> > PS Actually, my concern is about historical roots of the current
> nomenclature
> > systems. This is because I’m going to write and publish a book on the
> history
> > and theory of nomenclature, so any opinions, especially most critical and
> > provocative, are very interesting.
> >
> > Cheers, I
> >
> >
> > - - -
> > Igor Ya. Pavlinov, DrS
> > Zoological Museum of Lomonosov Moscow State University ul. Bol'shaya
> > Nikitskaya 6
> > 125009 Moscow
> > Russia
> > http://zmmu.msu.ru/personal/pavlinov/pavlinov1.htm
> > http://zmmu.msu.ru/personal/pavlinov/pavlinov_eng1.htm
> >
> >
> > >Среда, 9 декабря 2020, 19:53 +03:00 от Richard Jensen
> > <rjensen at saintmarys.edu>:
> > >
> > >Igor's bit of philosophy brings up a point I have made before:
> > >scientific names are not "proper names" as the latter are generally
> > understood.  The philosophers quoted were wrong with respect to proper
> > names.  Proper names do not define anything; a thing and its proper name
> are
> > not the same; there are no true names for us to search for.  Proper names
> > have few, if any, "rules" for their application and use.  In conducting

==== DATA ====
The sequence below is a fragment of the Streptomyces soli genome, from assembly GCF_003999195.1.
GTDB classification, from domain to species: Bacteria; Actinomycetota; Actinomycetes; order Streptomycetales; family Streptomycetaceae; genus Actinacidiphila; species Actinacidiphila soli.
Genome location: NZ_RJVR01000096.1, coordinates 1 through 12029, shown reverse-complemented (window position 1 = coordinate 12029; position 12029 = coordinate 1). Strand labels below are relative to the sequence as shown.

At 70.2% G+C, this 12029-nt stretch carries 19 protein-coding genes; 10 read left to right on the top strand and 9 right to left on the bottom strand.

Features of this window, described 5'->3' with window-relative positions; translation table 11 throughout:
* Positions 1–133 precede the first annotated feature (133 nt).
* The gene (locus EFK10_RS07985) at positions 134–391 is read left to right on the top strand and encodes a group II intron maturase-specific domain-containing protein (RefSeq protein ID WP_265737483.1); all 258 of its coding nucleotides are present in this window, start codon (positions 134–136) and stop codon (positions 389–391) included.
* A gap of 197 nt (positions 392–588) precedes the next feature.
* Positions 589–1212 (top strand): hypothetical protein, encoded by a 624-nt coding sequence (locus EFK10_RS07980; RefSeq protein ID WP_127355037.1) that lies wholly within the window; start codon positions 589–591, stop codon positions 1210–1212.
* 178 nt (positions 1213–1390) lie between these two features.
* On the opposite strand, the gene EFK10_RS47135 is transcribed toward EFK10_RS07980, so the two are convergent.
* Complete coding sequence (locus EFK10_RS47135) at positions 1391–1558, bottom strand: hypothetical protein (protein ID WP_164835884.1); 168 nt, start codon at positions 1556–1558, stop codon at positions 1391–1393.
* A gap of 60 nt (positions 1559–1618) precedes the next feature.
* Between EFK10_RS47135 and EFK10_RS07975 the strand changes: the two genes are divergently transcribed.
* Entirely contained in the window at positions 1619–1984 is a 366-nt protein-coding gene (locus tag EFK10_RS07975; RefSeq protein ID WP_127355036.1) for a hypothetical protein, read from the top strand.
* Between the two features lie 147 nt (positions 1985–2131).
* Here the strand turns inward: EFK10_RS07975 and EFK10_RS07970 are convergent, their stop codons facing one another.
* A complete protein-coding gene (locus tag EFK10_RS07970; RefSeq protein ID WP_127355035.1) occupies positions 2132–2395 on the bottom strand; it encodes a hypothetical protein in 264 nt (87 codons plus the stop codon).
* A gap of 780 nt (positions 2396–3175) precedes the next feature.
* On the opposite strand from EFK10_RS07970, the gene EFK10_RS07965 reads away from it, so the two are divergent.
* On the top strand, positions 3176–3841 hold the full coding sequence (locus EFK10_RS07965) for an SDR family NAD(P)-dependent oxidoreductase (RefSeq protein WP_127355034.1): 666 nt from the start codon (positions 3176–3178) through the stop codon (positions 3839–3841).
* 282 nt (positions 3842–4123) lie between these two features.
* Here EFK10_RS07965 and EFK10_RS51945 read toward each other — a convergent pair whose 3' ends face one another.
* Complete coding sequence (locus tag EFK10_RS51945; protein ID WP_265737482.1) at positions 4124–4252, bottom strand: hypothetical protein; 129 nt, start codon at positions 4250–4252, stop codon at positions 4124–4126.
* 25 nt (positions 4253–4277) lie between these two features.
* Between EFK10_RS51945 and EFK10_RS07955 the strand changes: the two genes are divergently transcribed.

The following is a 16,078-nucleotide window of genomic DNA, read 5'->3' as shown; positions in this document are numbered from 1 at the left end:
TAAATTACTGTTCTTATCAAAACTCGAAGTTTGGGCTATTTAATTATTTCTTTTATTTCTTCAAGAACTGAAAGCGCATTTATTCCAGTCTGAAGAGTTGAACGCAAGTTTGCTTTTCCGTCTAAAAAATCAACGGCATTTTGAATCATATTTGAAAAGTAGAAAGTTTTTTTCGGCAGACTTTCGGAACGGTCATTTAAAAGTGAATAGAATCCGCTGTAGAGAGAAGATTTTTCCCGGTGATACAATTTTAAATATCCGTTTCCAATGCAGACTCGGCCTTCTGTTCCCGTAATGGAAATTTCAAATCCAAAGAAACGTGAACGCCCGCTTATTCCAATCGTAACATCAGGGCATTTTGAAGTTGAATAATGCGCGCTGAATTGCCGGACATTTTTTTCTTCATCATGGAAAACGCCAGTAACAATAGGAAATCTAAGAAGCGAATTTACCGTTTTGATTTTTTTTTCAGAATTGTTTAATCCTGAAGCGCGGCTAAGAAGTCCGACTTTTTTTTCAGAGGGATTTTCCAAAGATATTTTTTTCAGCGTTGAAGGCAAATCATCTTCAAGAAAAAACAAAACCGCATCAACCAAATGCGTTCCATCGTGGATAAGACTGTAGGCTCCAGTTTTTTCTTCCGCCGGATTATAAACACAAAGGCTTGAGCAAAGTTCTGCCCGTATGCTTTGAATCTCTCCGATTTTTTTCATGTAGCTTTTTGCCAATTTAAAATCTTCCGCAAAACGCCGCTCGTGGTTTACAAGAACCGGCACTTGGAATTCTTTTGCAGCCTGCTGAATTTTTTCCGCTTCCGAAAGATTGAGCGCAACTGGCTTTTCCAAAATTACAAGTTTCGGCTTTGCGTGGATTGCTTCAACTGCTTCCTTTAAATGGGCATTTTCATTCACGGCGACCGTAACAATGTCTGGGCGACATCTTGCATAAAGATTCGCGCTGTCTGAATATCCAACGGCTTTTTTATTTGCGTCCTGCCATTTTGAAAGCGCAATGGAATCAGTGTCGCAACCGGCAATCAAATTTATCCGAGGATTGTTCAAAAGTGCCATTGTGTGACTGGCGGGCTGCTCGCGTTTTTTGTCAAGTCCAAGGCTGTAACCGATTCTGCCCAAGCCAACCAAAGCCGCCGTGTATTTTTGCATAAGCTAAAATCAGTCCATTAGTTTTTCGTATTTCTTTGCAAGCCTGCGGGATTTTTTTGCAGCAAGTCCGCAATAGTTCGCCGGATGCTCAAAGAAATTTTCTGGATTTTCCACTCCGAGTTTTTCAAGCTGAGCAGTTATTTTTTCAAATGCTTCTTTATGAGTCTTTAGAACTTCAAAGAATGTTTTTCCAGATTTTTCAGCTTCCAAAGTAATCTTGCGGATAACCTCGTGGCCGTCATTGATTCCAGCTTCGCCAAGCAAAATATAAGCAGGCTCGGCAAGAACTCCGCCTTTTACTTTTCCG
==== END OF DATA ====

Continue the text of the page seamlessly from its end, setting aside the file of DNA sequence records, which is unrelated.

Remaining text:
> > genealogical research, I have found hundreds of individuals named Hans
> > Christian Andersen and probably many more named, very simply, Jens
> > Jensen.  The same holds for proper names of places: there are numerous
> > counties, cities and towns (in the US) named Washington, or Madison - the
> > people of each locality were free to choose whatever name they wished to
> > use.  If I tell you that someone lives in Washington, what do you know
> for
> > sure?  Essentially, nothing.
> > >
> > >Our binomials are different.  They are (within the bounds of the
> different
> > codes) unique names that apply to specific entities recognized by
> > taxonomists.  These names cannot be freely applied to other entities and
> > these names have a very important quality not found in proper names -
> they
> > tell us a great deal about the "thing" bearing the name.  If you are
> told that
> > there is a plant in my backyard that is a representative of  Quercus
> palustris
> > Muenchh., you can immediately (if you are a reasonably knowledgeable
> > botanist) provide a list of many characteristics of this plant, from
> general
> > features (e.g., life form, anatomy, physiology) down to "specific"
> characters
> > (e.g., size and shape of fruits, floral structure, leaf shape, etc.).
> Our scientific
> > names are not the same as proper names because they do define the "thing"
> > bearing the name, they are unique, and they cannot be changed, except
> > within the context of the appropriate code.  Proper names do not have